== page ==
Wednesday, April 1, 2015

Peace Pipe Dream

Just finished reading "Peace Pipe Dreams," by Darrell Dennis about two years after reading "The Inconvenient Indian."  They both should prick our conscience, but will probably only reach us "bleeding hearts liberals."

Descendents of Europeans don't spend much time worrying about the dilemma of modern day Indians.  For most of us the biggest concern is getting the politically correct title.  Native American, Native Canadian, aborigine or indigenous.  Legally speaking the original natives are split into First Nations, Inuit and Metis (which are really part European).

Darrell gives a bit of history of the image.  At one time Indians were seen as survival agents and then necessary allies and then backward and now just in the way.  They have been painted as strong and noble and also drunk and lazy.  Too many Canadians when they think of Indians are resentful of the "advantages" the Indians have.  The truth is they are unique individuals, that have and are contributing to our society.

Darrell Dennis is articulate with a comedic touch as he deals with several misconceptions regarding his fellow Indians.  He researched the historical background that developed these myths and makes them understandable.

When we (us non Indians) read about Indians demanding various things we often think it is pitiful they feel entitled and are so unreasonable.  We forget there was a reason for the treaties and they have not always been respected.  We resent they should feel they need control of more land and that apparently they aren't burdened with taxes.  Overlooking the fact that we have encroached on their land and used their knowledge, talents and bravery to help us get a toehold.  It wasn't long in our history before our European predecessors took advantage however they could with their technology and legal understandings.

Without the Indians the first Pilgrims would not likely have survived.  Trappers would not have prospered without the co-operation of Indians.  Different tribes were recruited by the British, the French and the Americans to help them tip the balance of power.  Many small events and more notable ones like the American Revolution and the War of 1812 involved deals with Indians to get their support.  Indians were tribal and considered themselves sovereign over different areas.  All sorts of things were promised and many of them not delivered.

Naomi Klein pointed out in "This Changes Everything" that some of the treaties are the best hope for environmentalists, but also warns that Indians often do not have the resources to fight for their rights.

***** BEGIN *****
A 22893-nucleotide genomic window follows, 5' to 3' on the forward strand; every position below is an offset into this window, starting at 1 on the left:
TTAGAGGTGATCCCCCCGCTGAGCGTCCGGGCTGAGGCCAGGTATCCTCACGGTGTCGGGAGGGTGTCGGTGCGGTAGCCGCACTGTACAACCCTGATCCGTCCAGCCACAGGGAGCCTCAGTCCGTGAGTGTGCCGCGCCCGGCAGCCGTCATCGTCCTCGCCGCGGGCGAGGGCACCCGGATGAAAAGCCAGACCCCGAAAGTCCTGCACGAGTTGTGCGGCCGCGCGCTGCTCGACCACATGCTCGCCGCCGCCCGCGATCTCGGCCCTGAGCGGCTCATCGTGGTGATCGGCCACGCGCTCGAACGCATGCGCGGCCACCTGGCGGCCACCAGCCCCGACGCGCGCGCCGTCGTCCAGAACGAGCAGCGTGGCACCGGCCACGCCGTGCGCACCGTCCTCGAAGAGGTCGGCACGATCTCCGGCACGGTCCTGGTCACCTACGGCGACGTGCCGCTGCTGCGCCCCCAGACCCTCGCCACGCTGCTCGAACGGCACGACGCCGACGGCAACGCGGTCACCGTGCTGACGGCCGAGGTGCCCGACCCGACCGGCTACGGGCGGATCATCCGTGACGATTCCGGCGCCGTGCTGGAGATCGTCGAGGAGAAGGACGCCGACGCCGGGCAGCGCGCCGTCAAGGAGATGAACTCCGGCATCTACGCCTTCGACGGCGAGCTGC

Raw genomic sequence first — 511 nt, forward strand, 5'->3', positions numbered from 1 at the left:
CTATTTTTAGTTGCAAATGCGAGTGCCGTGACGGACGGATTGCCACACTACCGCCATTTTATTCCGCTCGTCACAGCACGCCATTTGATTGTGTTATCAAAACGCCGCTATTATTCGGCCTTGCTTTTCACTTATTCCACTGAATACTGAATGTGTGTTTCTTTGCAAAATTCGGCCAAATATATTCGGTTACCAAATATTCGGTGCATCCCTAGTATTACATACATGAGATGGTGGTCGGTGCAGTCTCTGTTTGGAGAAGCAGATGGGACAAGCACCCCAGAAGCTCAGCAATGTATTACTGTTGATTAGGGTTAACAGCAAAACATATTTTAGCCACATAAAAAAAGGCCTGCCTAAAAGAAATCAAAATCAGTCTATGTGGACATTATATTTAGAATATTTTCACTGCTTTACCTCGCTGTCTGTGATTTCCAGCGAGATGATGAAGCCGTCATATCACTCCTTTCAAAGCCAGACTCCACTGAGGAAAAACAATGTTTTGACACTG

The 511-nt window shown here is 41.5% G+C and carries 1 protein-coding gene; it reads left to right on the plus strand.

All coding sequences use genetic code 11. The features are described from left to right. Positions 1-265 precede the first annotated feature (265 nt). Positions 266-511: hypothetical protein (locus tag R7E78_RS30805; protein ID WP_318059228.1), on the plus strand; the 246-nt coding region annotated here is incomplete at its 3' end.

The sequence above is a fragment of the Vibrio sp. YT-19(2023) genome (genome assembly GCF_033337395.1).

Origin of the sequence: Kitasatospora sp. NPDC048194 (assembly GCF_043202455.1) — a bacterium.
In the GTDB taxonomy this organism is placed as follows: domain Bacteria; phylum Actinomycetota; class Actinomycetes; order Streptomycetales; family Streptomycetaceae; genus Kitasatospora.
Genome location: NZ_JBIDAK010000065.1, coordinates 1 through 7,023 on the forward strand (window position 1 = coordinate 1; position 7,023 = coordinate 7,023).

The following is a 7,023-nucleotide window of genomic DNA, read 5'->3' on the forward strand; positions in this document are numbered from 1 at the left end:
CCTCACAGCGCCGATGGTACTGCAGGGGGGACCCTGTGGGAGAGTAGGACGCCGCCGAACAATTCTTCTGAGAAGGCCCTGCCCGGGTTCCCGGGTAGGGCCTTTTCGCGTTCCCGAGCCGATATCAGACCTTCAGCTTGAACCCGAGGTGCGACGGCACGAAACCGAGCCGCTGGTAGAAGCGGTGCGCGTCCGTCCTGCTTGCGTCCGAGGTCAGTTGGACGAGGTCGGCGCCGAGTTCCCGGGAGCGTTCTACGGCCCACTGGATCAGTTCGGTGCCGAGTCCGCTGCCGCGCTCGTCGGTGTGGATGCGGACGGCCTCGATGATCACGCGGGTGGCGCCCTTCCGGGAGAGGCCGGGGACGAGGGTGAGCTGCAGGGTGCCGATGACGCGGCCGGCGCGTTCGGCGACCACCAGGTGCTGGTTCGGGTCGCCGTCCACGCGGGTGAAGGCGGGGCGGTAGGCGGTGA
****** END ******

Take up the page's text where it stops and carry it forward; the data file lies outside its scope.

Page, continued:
In Canada, status Indians living on reserves are tax exempt.  But in fact most Indians do pay regular Canadian taxes and even status Indians do pay some taxes.  Darrel points out there are strict rules on qualifying.  We forget what the Indians did that we all benefit from.

Indians are too often pictured as wife abusers.  Darrel points that most tribes were actually matriarchal and respectful of women's opinions when Europeans first came to America.  It was actually the Europeans who kept women in their place.  For years the Indian Act discriminated against women so that if they married anyone other than a status Indian they lost their own Indian status and their children were ineligible.  Meanwhile if Indian men married outside their wives gained Indian status.

Alcohol is closely associated with views of Indians and in a negative way.  Many assume that there is some genetic defect that turns Indians into alcoholics.  Darrel sites research that disproves that theory.  He does go back into history into fur trading days when alcohol was very effective at inducing Indians to bring in more furs.  Most of the Europeans they dealt with tended to be binge drinkers and many Indians copied them.  After centuries of abuse many Indians find themselves as unwelcome outsiders and alcohol abuse is one outlet.  On the whole, Darrel points out most Indians are not extreme drinkers and there are many that avoid alcohol altogether because of the negative image.

Still another concern is that tribal politics are usually painted as corrupt.  Darrel concedes as with every group there are always some who take unfair advantage of their power.  But much of Indian elections is supervised by the government.  In fact much of the money that is supposed to be for the benefit of Indians ends up in bureaucratic politics.

In summary mainstream Canadians are mis-informed and inclined to believe negative stereotypes.  Part of it seems to be guilt, but we have to admit we are pretty ignorant about the realities and for some we don't want to think about the issues.  Darrel has done an excellent job going back to historical facts, making analogies and uncovering reality.  Indians were critical to our survival and we owe much to them, but more importantly they deserve to be part of a prosperous future.  This book raises many good points that Canadians (and Americans) need to understand.

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